Sally Quinn was born in Savannah, Georgia, to Lt. General William Wilson "Buffalo Bill" Quinn (November 1, 1907 – September 11, 2000) and his wife, Sara Bette Williams (January 27, 1918 – September 26, 2004). Both are buried at Arlington National Cemetery. Quinn has two siblings—Donna of Oakland, California, and William Jr. of Phoenix, Arizona.
Her father was an infantry officer who also served as an intelligence officer and played a key role in the transition of the United States' intelligence service from the Office of Strategic Services (OSS) to the Central Intelligence Agency (CIA). As a Colonel in World War II, he helped coordinate the invasion of southern France in 1944 and captured Hermann Göring. Though he was not present, his regiment liberated Dachau concentration camp; he arrived the next day, when he heard the news. From 1964 to 1966, he commanded the Seventh Army in Germany. Quinn wrote about his career in an autobiography, Buffalo Bill Remembers.
For many years, the Quinns lived on Connecticut Avenue N.W., Washington, D.C., where Bette Quinn was known for her cooking and entertaining. Sally Quinn reports in CC Goldwater's HBO film Mr. Conservative that Senator Barry Goldwater spent much time with the Quinns, often staying at their home, since his wife decided to remain in Arizona rather than D.C. while Congress was in session. Quinn describes her and her mother's pleasure at what would now be described as sexual harassment by Strom Thurmond in the 1950s.
Quinn attended and graduated from Smith College in 1963.
A Savannah, Georgia, native and Smith College graduate, Quinn began at The Washington Post with very little experience: reportedly called by Ben Bradlee after a report of her pajama party in celebration of the election to Congress of Barry Goldwater, Jr., the job interview included the following exchange.
"Can you show me something you've written?" asked Managing Editor Benjamin Bradlee. "I've never written anything," admitted Quinn. Pause. "Well," said Bradlee, "nobody's perfect." A profile in Vanity Fair attributes the "Nobody's perfect" line to editorial-page editor Philip L. Geyelin.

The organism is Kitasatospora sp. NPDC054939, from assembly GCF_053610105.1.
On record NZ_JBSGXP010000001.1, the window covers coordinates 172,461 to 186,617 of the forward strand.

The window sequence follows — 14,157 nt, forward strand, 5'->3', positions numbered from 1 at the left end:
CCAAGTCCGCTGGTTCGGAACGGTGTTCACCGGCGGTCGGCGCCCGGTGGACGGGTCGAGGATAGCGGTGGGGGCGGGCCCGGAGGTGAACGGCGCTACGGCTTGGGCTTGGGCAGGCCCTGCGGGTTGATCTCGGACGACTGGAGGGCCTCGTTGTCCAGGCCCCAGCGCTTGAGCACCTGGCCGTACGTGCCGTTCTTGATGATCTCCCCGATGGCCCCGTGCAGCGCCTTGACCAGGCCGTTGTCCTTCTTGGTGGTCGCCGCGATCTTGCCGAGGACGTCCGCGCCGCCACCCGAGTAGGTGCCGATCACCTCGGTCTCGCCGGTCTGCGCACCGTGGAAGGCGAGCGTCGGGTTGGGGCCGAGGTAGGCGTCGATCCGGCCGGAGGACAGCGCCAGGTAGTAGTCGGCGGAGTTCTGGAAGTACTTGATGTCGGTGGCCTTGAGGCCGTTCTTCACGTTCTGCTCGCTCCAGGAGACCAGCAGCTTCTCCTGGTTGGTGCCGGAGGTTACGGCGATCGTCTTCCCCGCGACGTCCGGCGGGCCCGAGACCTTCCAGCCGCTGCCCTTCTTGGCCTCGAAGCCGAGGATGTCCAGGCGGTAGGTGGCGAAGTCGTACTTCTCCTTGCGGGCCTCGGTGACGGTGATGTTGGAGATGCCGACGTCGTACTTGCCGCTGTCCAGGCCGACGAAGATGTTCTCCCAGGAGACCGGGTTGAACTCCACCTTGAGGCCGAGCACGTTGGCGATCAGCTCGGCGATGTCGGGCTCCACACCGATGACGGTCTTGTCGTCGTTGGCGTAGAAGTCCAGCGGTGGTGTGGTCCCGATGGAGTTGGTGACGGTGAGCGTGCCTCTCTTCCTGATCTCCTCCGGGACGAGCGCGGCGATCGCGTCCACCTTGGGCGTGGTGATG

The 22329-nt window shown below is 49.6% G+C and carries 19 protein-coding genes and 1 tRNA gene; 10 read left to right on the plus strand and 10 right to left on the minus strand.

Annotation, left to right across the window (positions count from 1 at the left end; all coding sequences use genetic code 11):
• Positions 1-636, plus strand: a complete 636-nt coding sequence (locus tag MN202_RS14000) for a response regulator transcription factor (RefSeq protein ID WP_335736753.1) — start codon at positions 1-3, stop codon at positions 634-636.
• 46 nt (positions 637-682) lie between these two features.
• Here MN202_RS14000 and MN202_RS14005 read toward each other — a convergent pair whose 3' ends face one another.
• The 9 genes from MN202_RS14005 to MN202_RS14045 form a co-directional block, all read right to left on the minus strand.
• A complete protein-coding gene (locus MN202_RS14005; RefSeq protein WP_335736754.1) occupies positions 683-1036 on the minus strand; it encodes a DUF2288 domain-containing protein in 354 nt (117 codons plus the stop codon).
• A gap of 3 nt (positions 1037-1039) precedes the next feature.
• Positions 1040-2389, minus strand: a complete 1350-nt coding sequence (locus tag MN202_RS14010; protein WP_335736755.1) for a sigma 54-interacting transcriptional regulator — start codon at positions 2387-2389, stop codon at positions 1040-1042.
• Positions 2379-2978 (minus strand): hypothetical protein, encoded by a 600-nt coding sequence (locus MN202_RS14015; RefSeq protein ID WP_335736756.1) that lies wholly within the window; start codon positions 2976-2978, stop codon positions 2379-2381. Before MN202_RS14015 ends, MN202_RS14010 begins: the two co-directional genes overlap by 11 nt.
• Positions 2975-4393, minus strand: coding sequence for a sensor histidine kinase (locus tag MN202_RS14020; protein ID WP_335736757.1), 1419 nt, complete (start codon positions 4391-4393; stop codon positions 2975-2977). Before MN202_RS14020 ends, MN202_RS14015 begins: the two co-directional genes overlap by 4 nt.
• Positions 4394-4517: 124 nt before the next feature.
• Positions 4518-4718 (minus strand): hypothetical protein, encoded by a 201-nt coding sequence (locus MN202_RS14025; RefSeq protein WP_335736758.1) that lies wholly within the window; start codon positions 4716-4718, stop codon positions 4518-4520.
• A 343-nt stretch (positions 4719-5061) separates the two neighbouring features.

However, she soon demonstrated, as a reporter for the paper's style section, a talent for drawing out the subjects of her interviews and profiles. Henry Kissinger said, "[The Post reporter] Maxine Cheshire makes you want to commit murder. Sally Quinn makes you want to commit suicide." A notable incident of her career was her claim that Zbigniew Brzezinski, then the National Security Advisor, jokingly opened his fly in front of a reporter, a claim The Post retracted the following day.
Quinn was critical of President Bill Clinton during the impeachment trial, stating that he had "fouled the nest". Quinn had a long-standing animus for the Clintons, possibly due to a perceived snub by First Lady Hillary Clinton, who declined a party invitation from Quinn. Regarding Whitewater Independent Counsel Ken Starr, she wrote: "Similarly, independent counsel Ken Starr is not seen by many Washington insiders as an out-of-control prudish crusader. Starr is a Washington insider, too. He has lived and worked here for years. He had a reputation as a fair and honest judge. He has many friends in both parties. Their wives are friendly with one another and their children go to the same schools." Harry Jaffe wrote in Salon that Quinn's condemnation of Bill Clinton's adultery rang hollow coming from someone who broke up the marriage of her boss Ben Bradlee before going on to marry Bradlee herself.